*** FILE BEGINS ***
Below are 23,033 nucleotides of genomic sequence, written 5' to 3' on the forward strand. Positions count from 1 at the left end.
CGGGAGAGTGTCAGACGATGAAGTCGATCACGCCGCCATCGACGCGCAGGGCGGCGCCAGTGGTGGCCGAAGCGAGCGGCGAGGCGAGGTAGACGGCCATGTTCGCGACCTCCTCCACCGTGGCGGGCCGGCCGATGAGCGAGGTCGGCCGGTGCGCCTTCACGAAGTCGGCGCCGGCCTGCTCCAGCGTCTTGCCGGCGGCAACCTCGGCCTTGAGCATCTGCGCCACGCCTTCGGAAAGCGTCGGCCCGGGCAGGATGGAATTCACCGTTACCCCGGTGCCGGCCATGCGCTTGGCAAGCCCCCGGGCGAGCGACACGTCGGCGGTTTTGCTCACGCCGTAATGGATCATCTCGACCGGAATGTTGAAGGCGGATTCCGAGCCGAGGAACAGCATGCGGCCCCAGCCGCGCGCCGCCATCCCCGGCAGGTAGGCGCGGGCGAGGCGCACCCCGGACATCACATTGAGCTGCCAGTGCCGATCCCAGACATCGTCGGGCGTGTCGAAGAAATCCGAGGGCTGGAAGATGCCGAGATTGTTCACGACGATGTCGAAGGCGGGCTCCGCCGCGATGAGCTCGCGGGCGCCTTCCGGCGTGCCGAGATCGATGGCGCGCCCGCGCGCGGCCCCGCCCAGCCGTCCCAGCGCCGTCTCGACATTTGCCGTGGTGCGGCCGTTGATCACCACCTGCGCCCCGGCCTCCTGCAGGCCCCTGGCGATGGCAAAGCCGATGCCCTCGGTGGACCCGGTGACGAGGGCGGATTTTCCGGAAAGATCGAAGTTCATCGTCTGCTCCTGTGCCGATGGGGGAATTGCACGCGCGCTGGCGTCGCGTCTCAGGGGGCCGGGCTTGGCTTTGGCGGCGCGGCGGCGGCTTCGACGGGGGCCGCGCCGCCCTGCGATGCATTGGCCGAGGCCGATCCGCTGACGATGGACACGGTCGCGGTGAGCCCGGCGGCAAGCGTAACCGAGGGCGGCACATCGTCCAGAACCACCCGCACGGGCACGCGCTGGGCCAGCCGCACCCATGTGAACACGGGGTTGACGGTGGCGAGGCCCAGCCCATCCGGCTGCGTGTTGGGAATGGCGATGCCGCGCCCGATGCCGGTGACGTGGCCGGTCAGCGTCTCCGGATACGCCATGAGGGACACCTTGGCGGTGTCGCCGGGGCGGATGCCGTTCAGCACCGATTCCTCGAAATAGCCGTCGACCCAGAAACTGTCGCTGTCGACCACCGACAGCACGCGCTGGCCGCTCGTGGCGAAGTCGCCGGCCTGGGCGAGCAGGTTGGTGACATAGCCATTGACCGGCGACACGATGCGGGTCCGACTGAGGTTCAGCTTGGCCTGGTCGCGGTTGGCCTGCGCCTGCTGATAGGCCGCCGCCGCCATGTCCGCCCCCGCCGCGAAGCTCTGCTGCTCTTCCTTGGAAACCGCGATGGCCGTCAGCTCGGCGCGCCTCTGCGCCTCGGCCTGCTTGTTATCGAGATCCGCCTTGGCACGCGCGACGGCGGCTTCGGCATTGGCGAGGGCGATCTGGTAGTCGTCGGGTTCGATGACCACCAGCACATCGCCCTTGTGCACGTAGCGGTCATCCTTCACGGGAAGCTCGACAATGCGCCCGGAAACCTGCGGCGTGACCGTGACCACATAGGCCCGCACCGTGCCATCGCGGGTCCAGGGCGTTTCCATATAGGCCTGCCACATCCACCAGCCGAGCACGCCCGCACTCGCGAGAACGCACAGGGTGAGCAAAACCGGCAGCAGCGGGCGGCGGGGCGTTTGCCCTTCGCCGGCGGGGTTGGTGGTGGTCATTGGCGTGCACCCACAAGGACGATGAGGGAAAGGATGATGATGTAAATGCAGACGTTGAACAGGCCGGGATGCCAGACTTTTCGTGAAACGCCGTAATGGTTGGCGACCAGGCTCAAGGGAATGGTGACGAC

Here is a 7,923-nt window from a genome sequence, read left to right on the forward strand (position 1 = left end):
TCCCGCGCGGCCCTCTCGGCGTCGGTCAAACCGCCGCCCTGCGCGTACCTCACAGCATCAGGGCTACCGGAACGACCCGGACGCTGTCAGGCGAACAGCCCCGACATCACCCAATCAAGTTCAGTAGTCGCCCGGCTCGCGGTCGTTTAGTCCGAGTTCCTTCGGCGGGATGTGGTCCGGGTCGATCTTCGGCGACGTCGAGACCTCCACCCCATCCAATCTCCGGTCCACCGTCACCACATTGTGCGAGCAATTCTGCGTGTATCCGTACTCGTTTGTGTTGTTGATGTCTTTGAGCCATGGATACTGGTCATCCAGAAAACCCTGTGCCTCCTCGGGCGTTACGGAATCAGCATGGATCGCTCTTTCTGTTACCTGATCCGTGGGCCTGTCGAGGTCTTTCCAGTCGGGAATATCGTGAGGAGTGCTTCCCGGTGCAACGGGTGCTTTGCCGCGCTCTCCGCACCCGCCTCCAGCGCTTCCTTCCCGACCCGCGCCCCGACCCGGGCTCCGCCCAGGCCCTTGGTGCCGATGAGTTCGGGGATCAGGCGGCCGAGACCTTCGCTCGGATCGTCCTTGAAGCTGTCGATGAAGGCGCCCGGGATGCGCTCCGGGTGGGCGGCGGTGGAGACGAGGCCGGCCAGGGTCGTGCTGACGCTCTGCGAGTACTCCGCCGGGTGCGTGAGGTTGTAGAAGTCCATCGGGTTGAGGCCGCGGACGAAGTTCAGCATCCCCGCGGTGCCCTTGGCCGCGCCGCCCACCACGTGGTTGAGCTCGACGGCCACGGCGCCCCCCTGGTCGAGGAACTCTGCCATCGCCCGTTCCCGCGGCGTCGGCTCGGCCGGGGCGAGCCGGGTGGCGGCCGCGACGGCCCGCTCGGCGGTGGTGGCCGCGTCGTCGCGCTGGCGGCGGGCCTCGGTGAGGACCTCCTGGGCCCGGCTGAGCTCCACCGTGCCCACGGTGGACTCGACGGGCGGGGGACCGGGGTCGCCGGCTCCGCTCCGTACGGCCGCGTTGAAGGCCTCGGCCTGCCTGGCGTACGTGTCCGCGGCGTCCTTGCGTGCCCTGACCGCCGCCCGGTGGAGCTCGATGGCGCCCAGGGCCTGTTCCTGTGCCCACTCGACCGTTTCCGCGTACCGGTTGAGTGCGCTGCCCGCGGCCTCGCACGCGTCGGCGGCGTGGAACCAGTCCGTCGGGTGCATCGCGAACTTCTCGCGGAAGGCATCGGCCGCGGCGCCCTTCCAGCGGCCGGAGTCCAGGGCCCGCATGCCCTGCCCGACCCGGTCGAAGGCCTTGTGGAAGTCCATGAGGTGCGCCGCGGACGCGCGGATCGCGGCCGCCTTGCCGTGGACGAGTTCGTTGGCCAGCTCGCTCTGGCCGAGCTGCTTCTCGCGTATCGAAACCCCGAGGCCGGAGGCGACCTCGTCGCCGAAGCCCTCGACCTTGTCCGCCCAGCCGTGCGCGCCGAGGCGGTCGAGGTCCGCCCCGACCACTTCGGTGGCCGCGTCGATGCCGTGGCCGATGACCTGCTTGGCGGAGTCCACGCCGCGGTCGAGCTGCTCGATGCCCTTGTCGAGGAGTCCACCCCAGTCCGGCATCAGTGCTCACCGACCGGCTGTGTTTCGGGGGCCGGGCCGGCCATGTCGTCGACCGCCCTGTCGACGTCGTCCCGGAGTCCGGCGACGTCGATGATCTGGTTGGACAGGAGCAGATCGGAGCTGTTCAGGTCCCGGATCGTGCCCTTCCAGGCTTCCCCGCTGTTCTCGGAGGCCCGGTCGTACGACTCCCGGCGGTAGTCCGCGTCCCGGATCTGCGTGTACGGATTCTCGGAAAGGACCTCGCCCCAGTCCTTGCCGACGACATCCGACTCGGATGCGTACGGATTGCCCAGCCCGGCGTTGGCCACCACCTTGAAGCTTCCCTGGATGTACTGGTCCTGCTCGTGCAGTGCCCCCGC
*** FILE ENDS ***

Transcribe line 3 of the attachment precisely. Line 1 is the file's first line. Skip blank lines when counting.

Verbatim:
Here is a 7,923-nt window from a genome sequence, read left to right on the forward strand (position 1 = left end):